On vulgar chieftains, raised, by crimes, to kings, –
Pillar of state, and bulwark of the field,

A host, his presence, and his arm, a shield? He, too, sleeps in death. The prayers of ransomed millions could not save even him from the decree of mortality.

The silent shades of Vernon, those holy heights to which he loved to retreat to view the world he had improved and blessed, are the sacred depository of his relics.

7. Although no marble column, piercing the clouds with its spiry crest, points out to the traveler the spot where the hero sleeps; although no sculptured monument preserves the name, no inscription records the achievements of “the sole heir of unrebuked applause.;” yet, is the spot dearer to the souls of the free, more familiar to the steps of the grateful, than all that Egypt, or Carthage, or Greece, or Rome can boast. The path is trodden by hermit feet; the humble slab sparkles with the pearl, distilled from affection's eye; the record of his virtue is indelibly impressed on the hearts of his countrymen ; while patriotism lingers around the hallowed place, and guards the sleeping tenant.

8. Friend and companion of Washington ! approach and

Gates, Putnam, Lee, and Greene, distinguished officers in the war of the Revolution

view the sepulcher of the man you loved. No massive gates shall bar your entrance; you will pass no dark, and gloomy, and low-browed arches of stone, pregnant with unwholesome dew and a deadly atmosphere, and crowded with disgusting relics of mortality. Like him, who ascended Pisgab's top, to view the land of promise, your friend, our hero, hath his sepulcher alone in the sacred mountain ; its roof is the azure vault serene, lighted by the nerer-dying fires of heaven, that glitter in eternal beauty upon his ashes; while viewless choristers are forever murmuring his dirge, in the deeptoned melodies of nature.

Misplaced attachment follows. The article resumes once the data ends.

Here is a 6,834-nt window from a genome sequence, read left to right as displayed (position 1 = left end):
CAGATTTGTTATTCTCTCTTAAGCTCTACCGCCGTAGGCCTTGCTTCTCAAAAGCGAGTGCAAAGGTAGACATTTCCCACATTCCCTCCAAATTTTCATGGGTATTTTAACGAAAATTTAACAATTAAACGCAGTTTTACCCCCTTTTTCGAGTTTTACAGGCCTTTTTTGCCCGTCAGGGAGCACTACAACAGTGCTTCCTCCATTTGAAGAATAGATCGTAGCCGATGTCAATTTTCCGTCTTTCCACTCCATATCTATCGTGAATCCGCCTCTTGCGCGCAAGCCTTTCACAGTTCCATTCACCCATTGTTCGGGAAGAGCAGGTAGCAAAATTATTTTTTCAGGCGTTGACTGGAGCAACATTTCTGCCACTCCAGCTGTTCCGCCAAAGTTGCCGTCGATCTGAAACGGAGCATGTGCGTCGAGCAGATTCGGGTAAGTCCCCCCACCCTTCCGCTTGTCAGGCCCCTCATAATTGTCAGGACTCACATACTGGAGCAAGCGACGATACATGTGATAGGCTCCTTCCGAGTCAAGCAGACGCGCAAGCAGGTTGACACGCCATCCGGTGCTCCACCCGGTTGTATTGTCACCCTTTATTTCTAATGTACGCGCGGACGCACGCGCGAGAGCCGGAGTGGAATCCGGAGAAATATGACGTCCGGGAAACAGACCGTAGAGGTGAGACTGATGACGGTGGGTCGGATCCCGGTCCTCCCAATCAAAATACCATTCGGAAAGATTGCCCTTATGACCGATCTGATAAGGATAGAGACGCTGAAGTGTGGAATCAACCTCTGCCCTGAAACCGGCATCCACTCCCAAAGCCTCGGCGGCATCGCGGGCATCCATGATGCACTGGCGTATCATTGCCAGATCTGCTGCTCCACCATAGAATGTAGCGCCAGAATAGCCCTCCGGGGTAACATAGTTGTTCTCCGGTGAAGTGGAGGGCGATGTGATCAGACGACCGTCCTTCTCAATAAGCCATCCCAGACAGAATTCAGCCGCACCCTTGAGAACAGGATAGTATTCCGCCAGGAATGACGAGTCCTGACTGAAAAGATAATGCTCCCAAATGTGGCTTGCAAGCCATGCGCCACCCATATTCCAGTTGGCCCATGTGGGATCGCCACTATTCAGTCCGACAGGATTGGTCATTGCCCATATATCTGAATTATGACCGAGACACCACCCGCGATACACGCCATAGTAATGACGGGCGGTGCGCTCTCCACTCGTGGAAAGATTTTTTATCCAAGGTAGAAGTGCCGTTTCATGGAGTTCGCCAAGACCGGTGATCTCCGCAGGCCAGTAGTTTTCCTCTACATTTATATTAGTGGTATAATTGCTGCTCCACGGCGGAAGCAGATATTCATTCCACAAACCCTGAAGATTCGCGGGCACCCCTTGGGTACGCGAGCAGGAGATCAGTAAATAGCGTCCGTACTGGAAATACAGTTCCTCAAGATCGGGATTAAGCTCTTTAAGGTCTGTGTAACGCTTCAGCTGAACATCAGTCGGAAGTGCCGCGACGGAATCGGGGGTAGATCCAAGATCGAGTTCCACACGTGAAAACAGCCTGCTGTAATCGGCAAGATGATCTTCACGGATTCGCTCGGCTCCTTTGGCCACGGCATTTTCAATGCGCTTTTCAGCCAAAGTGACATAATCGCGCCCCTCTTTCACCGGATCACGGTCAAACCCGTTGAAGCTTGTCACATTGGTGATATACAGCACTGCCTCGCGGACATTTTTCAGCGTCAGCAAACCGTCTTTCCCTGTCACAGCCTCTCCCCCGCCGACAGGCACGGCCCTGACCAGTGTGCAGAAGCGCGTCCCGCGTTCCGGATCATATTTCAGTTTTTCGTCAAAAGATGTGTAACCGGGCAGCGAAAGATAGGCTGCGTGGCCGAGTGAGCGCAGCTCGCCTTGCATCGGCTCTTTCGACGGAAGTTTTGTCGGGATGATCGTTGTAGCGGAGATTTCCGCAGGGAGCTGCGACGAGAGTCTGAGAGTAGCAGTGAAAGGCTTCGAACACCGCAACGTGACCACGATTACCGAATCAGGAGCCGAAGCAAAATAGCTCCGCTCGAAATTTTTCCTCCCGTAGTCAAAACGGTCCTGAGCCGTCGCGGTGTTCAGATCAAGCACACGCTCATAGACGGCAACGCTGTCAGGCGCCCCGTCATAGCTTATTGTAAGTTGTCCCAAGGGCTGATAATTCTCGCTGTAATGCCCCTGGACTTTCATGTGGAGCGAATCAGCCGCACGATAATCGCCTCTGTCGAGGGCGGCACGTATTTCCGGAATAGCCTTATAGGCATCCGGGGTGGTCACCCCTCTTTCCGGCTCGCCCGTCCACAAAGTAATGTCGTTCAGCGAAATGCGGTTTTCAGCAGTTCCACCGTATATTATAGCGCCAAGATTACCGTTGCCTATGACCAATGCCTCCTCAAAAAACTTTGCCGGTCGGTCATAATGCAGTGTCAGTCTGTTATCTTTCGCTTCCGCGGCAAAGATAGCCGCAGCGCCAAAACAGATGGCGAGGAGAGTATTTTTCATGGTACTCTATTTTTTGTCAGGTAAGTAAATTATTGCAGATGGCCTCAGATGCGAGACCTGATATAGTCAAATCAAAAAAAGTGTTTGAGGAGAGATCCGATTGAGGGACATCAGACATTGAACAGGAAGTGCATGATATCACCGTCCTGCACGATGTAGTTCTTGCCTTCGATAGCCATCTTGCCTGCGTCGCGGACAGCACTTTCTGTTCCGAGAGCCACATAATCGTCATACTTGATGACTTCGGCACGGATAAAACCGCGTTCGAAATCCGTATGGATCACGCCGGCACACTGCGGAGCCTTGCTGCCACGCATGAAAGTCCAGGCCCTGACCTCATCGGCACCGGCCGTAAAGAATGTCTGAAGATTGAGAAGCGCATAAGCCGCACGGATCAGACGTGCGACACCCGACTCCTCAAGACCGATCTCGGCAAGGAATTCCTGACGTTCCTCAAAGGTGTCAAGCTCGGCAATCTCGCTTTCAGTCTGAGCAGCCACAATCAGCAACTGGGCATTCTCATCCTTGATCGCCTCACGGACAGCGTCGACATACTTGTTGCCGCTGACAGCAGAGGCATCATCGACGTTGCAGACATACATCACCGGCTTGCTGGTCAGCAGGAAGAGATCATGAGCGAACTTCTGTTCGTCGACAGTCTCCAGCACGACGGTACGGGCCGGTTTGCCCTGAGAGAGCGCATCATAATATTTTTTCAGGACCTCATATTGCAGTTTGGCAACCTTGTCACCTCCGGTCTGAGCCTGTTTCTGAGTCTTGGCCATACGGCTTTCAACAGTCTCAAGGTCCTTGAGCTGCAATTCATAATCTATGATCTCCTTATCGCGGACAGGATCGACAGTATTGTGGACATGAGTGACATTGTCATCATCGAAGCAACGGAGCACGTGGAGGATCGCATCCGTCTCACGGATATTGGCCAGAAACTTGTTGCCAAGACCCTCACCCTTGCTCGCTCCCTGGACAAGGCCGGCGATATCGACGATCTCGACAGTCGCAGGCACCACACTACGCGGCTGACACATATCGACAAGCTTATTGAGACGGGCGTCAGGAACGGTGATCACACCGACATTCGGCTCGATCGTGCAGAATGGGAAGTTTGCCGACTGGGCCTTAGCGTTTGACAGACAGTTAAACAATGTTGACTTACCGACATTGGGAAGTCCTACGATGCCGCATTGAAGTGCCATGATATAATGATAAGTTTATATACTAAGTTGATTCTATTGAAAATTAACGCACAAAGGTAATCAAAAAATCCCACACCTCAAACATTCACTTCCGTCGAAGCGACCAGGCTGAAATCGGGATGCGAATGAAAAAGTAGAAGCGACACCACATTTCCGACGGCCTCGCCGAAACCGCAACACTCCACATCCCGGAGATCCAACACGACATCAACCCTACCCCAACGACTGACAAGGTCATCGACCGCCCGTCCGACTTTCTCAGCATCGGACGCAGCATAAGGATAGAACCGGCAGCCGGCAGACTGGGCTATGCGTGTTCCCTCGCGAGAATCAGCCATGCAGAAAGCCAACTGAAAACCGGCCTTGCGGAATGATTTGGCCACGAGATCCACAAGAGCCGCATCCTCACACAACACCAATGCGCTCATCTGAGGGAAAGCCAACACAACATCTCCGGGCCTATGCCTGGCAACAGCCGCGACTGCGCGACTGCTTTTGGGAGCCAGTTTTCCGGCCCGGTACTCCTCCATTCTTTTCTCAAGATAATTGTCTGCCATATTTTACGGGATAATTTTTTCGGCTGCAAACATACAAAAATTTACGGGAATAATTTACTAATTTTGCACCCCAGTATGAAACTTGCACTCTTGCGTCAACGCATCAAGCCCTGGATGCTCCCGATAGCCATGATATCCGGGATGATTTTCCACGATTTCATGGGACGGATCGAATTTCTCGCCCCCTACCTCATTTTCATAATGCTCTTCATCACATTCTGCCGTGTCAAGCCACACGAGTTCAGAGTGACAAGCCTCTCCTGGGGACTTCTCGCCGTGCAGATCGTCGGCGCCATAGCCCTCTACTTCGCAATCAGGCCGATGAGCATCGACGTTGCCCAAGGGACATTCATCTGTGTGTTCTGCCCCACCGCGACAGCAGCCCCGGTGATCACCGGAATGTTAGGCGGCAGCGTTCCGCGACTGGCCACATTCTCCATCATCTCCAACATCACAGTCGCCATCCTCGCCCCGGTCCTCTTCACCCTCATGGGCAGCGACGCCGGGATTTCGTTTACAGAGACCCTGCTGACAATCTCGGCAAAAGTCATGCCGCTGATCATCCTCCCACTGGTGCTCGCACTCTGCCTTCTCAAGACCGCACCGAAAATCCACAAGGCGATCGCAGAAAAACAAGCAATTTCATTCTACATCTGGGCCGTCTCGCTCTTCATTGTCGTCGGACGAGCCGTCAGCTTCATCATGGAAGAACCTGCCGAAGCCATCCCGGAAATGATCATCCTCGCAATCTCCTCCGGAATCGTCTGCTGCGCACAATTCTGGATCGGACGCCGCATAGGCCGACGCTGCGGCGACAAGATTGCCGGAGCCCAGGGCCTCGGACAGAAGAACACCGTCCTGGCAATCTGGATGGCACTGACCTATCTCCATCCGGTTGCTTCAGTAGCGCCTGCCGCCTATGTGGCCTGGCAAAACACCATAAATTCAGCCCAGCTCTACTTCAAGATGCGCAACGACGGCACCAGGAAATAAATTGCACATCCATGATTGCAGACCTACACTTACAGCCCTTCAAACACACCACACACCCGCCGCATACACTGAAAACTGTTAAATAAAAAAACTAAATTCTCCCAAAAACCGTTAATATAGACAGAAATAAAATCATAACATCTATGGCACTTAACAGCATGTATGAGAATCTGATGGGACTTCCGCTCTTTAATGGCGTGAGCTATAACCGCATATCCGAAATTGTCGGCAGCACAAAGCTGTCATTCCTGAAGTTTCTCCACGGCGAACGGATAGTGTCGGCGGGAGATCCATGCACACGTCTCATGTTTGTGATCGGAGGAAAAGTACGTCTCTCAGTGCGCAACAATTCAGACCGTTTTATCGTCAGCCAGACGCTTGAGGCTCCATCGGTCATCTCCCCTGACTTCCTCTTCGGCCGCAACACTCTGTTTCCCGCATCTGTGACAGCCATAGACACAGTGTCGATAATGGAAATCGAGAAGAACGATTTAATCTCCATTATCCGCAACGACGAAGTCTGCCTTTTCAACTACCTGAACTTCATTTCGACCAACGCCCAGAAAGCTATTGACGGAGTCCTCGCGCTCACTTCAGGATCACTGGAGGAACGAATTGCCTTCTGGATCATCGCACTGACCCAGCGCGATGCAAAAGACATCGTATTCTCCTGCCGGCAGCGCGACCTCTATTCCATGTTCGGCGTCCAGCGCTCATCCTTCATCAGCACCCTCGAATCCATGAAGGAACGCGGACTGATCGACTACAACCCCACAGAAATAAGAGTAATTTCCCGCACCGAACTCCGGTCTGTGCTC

[Characters. — MARCUS, CATO,* DECIUS, SEMPRONIUS, and LUCTUS See Personation, p. 202).

(Enter Marcus.)
Marc. Fathers, this moment, as I watched the gate,
Lodged on my post, a herald is arrived
From Cæsar's * camp; and with him, comes old Decius,
The Roman knight. He carries in his looks
Impatience, and demands to speak with Cato.
Cato. By your permission, fathers, — bid him enter.

(Exit Marcus.)
Decius was once my friend; but other prospects
Have loosed those ties, and bound him fast to Cæsar.
His message may determine our resolves.

[Enter Decius.) Dec. Cæsar sends health to Cato. Cato.

Could he send it

Ca'to and Ca'sar. See notes, p. 87.

To Cato's slaughtered friends, it would be welcome.
Are not your orders to address the senate?
Dec. My business is with Cato.

Cæsar sees
The straits to which you ’re driven; and, as he knows
Cato's high worth, is anxious for your

Cato. My life is grafted on the fate of Rome.
Would he save Cato, bid him spare his country.

dictator this; and tell him, too, Cato Disdains a life, which he has power to offer.

Dec. Rome and her senators submit to Cæsar;
Her generals and her consuls are no more,
Who checked his conquests, and denied his triumphs.
Why will not Cato be this Cæsar's friend ?

Cato. Those very reasons thou hast urged, forbid it.

Dec. Cato, I have orders to expostulate
And reason with you, as from friend to friend;
Think on the storm that gathers o'er your head,
And threatens every hour to burst upon it ;
Still may you stand high in your country's honors:-
Do but comply, and make your peace with Cæsar,
Rome will rejoice, and cast its eyes on Cato,
As on the second of mankind.

No more?
I must not think of life on such conditions.

Dec. Cæsar is well acquainted with your virtues,
And therefore sets this value on your life.
Let him but know the price of Cato's friendship,
And name your terms.

Bid him disband his legions,
Restore the comm

monwealth to liberty,
Submit his actions to the public censure,
And stand the judgment of a Roman senate.
Let him do this, and Cato is his friend.
Dec. Cato, the world talks loudly of your

Cato. Nay, more; -though Cato's voice was ne'er em-